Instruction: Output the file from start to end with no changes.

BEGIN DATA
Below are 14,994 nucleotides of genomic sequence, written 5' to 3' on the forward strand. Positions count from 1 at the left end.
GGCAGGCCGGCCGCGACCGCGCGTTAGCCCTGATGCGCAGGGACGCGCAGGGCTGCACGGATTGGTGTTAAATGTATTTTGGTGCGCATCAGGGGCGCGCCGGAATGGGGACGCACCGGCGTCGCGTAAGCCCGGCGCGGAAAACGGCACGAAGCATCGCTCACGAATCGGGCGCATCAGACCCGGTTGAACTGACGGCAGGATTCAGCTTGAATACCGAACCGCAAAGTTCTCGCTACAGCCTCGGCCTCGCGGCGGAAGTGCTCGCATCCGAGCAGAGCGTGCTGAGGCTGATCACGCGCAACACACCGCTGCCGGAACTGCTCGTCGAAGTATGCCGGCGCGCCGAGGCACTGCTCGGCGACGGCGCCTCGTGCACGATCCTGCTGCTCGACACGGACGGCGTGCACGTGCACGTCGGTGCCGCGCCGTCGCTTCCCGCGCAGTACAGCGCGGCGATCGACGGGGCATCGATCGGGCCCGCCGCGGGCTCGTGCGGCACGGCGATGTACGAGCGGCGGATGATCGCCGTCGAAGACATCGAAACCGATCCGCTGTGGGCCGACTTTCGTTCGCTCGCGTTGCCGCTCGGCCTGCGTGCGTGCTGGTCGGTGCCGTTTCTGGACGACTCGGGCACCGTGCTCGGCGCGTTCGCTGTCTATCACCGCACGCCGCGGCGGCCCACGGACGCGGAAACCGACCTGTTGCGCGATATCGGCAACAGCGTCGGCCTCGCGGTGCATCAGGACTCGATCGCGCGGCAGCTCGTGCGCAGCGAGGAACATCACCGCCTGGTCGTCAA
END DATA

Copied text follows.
Below are 14,994 nucleotides of genomic sequence, written 5' to 3' on the forward strand. Positions count from 1 at the left end.
GGCAGGCCGGCCGCGACCGCGCGTTAGCCCTGATGCGCAGGGACGCGCAGGGCTGCACGGATTGGTGTTAAATGTATTTTGGTGCGCATCAGGGGCGCGCCGGAATGGGGACGCACCGGCGTCGCGTAAGCCCGGCGCGGAAAACGGCACGAAGCATCGCTCACGAATCGGGCGCATCAGACCCGGTTGAACTGACGGCAGGATTCAGCTTGAATACCGAACCGCAAAGTTCTCGCTACAGCCTCGGCCTCGCGGCGGAAGTGCTCGCATCCGAGCAGAGCGTGCTGAGGCTGATCACGCGCAACACACCGCTGCCGGAACTGCTCGTCGAAGTATGCCGGCGCGCCGAGGCACTGCTCGGCGACGGCGCCTCGTGCACGATCCTGCTGCTCGACACGGACGGCGTGCACGTGCACGTCGGTGCCGCGCCGTCGCTTCCCGCGCAGTACAGCGCGGCGATCGACGGGGCATCGATCGGGCCCGCCGCGGGCTCGTGCGGCACGGCGATGTACGAGCGGCGGATGATCGCCGTCGAAGACATCGAAACCGATCCGCTGTGGGCCGACTTTCGTTCGCTCGCGTTGCCGCTCGGCCTGCGTGCGTGCTGGTCGGTGCCGTTTCTGGACGACTCGGGCACCGTGCTCGGCGCGTTCGCTGTCTATCACCGCACGCCGCGGCGGCCCACGGACGCGGAAACCGACCTGTTGCGCGATATCGGCAACAGCGTCGGCCTCGCGGTGCATCAGGACTCGATCGCGCGGCAGCTCGTGCGCAGCGAGGAACATCACCGCCTGGTCGTCAA